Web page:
A diptych of the best prize recipients. Left: Nathan Brooks presenting; Right: the remaining authors posing for a photo at SPEC 2022
Left to right: Nathan Brooks, Samantha Coday, Rose Abramson, Robert Pilawa-Podgurski, Nathan Ellis, and Margaret Blackwell

EECS Grads win IEEE COMPEL Best Paper Award

Graduate students Nathan Brooks, Samantha Coday, Maggie Blackwell, Rose Abramson, and post-doc Nathan Ellis have won the IEEE COMPEL Best Paper Award for their paper, "Operation of Flying Capacitor Multilevel Converters At and Above Resonance." The paper was presented at the 23rd IEEE Workshop on Control and Modeling for Power Electronics (COMPEL), which took place in Tel Aviv, Israel. COMPEL is the premier conference on the latest advances in modeling, simulation, analysis, and control of power electronics devices, circuits and systems. The criteria for the award are based on the quality of the technical results, write-up, and presentation. The paper describes a new method for operating flying capacitor multilevel converters at and above resonance, which has proven to be more efficient and with better performance than existing methods. In addition to the best paper award, the group, advised by Professor Robert Pilawa-Podgurski, organized and presented a tutorial at the IEEE 7th Southern Power Electronics Conference (SPEC) in December 2022.

(Photo by Michael Ball)

Berkeley EECS leads strong showing at SIGCSE

Berkeley EECS led a strong showing at the ACM Special Interest Group on Computer Science Education (SIGCSE) Technical Symposium. SIGCSE, held last week in Toronto, Canada, is the premier venue for innovations in CS education and pedagogy. The event boasts attendance of over 1000 computer scientists from around the world, representing CS education research in all levels of CS teaching, including K-12, higher education and professional education. This year, EECS faculty and students contributed four papers, two posters, two workshops, and two panels, led by faculty members such as Michael Ball, Armando Fox, Dan Garcia, Peyrin Kao, Narges Norouzi, Gireeja Ranade, and Lisa Yan. Professor Ranade and her group presented their work on inclusive group formation. Dan Garcia’s presentation, “A’s for All” detailed how Berkeley EECS is pivoting toward mastery learning. Professor Fox and graduate student Victor Huang presented their use of a “climate-first lens” to train first-time TAs in CS teaching techniques. “I'm proud to be among such a high-powered group that is advancing the state of the art in the theory and practice of CS pedagogy,” said Fox.


EECS Faculty to explore implications of ChatGPT in new AI lecture series

EECS Faculty will headline a new AI lecture series to explore the “paradigm shift” that ChatGPT and other large language models (LLMs) have catalyzed. CS Professors Jitendra Malik, Stuart Russell and Michael Jordan are among the seven speakers scheduled this spring to address the sensation that is ChatGPT and other related LLMs. CS Professor Ken Goldberg, who organized the lecture series on behalf of Berkeley Artificial Intelligence Research (BAIR), said, “Something changed very dramatically with the performance of ChatGPT, compared with previous large language models, and everyone, including experts, is asking, ‘What does it mean? Where do we go from here?’” The series will also feature John Schulman (Ph.D. ‘16; advisor: Pieter Abbeel), a co-founder of OpenAI and the primary architect of ChatGPT. “Everyone wants to hear from the experts,” Goldberg said. “There are so many misconceptions out there. In the series, we’ll hear from those who have been working in the field for many years who can provide valuable perspectives on the importance of ChatGPT.”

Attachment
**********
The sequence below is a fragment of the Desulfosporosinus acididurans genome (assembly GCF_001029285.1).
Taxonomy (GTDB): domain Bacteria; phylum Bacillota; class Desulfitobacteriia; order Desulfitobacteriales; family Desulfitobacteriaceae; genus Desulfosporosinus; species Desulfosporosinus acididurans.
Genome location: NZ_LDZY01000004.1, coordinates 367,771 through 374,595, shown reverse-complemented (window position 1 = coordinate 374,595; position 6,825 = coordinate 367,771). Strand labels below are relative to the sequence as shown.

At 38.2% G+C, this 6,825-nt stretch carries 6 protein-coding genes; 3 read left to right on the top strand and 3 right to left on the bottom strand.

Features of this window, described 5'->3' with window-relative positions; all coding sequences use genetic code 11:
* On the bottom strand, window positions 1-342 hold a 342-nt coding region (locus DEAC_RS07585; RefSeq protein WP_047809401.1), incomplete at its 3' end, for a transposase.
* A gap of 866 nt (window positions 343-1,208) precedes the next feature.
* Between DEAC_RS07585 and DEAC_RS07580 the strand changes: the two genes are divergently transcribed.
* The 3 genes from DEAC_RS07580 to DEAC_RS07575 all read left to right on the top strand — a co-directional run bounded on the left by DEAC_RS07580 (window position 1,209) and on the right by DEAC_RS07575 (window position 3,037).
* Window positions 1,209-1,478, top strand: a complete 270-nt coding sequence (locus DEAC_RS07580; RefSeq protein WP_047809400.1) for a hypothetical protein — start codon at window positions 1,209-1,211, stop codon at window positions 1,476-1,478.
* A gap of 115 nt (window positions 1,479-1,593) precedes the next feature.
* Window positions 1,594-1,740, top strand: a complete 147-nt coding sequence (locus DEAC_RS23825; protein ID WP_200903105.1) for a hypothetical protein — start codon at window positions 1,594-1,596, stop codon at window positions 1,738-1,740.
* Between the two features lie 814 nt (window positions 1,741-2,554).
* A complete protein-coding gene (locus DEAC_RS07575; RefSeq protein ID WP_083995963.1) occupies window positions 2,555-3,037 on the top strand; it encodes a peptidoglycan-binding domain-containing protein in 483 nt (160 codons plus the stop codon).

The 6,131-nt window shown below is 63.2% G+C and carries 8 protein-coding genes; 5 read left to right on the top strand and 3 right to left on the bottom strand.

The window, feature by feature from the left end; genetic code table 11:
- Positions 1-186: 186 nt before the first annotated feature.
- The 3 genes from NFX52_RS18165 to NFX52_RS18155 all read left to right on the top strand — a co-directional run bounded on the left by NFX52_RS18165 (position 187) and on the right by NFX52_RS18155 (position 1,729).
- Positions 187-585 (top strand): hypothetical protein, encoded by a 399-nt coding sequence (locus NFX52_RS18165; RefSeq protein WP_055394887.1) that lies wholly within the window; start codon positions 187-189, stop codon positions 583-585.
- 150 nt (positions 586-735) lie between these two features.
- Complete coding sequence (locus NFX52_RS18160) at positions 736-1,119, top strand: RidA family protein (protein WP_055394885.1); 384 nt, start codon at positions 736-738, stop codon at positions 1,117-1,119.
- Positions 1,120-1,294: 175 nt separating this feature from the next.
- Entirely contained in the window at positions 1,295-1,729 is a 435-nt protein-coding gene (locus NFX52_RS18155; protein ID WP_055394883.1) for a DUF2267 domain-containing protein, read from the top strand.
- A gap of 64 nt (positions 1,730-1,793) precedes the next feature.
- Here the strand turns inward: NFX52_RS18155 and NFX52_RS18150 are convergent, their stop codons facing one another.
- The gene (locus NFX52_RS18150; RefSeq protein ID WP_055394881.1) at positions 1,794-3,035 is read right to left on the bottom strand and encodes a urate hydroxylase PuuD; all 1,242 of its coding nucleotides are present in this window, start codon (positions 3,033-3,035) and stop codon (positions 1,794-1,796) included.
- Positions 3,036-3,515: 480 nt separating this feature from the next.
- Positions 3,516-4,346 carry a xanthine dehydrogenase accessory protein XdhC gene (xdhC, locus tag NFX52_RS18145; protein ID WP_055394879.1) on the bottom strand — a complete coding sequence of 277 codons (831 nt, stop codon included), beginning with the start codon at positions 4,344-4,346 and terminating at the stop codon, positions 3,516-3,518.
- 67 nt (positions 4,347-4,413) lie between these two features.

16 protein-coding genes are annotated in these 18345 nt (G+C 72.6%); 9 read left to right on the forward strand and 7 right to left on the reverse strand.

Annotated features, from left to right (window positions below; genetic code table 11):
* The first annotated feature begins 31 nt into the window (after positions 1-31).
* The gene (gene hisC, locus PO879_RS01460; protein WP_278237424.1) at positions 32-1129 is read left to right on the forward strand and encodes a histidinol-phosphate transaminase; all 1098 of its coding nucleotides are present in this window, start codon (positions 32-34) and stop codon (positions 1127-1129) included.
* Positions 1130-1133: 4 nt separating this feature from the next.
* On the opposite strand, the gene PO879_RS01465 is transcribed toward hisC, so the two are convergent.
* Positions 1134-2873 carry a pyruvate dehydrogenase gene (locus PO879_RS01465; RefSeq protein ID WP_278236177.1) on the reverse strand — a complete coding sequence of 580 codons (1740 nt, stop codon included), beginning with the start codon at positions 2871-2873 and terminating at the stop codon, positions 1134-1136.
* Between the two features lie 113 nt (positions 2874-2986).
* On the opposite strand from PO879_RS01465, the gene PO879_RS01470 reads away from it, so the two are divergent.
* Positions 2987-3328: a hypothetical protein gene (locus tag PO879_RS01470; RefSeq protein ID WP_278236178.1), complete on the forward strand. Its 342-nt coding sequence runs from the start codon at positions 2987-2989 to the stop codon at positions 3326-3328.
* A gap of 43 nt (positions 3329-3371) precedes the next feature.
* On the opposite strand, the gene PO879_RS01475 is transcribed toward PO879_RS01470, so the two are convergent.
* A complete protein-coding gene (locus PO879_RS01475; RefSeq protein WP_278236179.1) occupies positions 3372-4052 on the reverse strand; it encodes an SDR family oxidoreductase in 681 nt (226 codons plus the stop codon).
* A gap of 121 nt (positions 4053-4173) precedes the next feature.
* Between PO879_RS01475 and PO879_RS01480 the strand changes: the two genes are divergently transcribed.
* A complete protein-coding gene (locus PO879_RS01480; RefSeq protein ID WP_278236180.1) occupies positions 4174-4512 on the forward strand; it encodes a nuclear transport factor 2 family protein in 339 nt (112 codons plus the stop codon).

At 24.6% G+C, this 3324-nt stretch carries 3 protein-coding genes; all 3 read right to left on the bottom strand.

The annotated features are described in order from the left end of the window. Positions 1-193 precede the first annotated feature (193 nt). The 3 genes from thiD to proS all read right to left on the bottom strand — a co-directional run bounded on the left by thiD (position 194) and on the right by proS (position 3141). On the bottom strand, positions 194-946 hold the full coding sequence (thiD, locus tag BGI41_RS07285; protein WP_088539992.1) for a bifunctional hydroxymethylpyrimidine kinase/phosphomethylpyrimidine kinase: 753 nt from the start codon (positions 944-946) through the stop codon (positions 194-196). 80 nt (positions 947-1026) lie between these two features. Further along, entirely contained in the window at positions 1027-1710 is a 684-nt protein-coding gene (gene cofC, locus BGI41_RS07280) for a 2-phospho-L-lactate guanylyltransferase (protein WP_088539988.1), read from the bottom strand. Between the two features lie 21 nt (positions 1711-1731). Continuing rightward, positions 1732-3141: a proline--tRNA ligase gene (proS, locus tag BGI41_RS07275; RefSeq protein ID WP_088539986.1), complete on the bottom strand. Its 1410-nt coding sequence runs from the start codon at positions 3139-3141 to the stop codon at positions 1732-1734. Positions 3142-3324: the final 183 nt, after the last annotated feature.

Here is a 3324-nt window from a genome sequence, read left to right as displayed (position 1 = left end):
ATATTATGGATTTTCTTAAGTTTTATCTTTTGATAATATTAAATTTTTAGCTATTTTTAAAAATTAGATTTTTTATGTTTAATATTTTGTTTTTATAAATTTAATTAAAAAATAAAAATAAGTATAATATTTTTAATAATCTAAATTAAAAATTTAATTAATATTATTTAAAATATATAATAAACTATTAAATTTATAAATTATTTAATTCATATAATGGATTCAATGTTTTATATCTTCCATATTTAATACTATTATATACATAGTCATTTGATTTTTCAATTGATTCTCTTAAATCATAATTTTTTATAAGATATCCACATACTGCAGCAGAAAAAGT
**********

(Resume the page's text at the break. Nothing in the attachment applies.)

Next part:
Bin Yu wins 2023 COPSS Distinguished Achievement Award and Lectureship

The Committee of Presidents of Statistical Societies (COPSS) has selected Bin Yu, Professor of EECS and Statistics, for the 2023 Distinguished Achievement Award and Lectureship (DAAL). Formerly known as the R. A. Fisher Award and Lectureship, the DAAL recognizes meritorious achievement and scholarship in statistical science and recognizes the highly significant impact of statistical methods on scientific investigations. She will deliver the DAAL Lecture at JSM in 2023 on veridical data science. Yu’s research focuses on practice, algorithm, and theory of statistical machine learning, interpretable machine learning, and causal inference. Her group is engaged in interdisciplinary research with scientists from genomics, neuroscience, and precision medicine. She and her group have developed the predictability, computability, and stability (PCS) framework for veridical data science toward responsible, reliable, and transparent data analysis and decision-making.


Jessy Lin and Abhishek Shetty win 2023 Apple Scholars in AI/ML PhD fellowships

Two EECS graduate students, Jessy Lin (advisors: Anca Dragan and Dan Klein) and Abhishek Shetty (advisor: Nika Haghtalab) have been named 2023 recipients of the Apple Scholars in AI/ML PhD fellowship. This fellowship recognizes graduate and postgraduate students in the field of artificial intelligence and machine learning. Apple Scholars are selected based on “innovative research, record as thought leaders and collaborators, and commitment to advancing their respective fields.” Jessy Lin’s research is focused on using language as a medium to build agents that can collaborate and interact with humans. Abhishek Shetty’s research is broadly interested in theoretical computer science and machine learning, understanding how learning theory, complexity theory, and probability interact with each other. Apple Scholars receive funding to support their research, and mentorship with an Apple researcher in their field.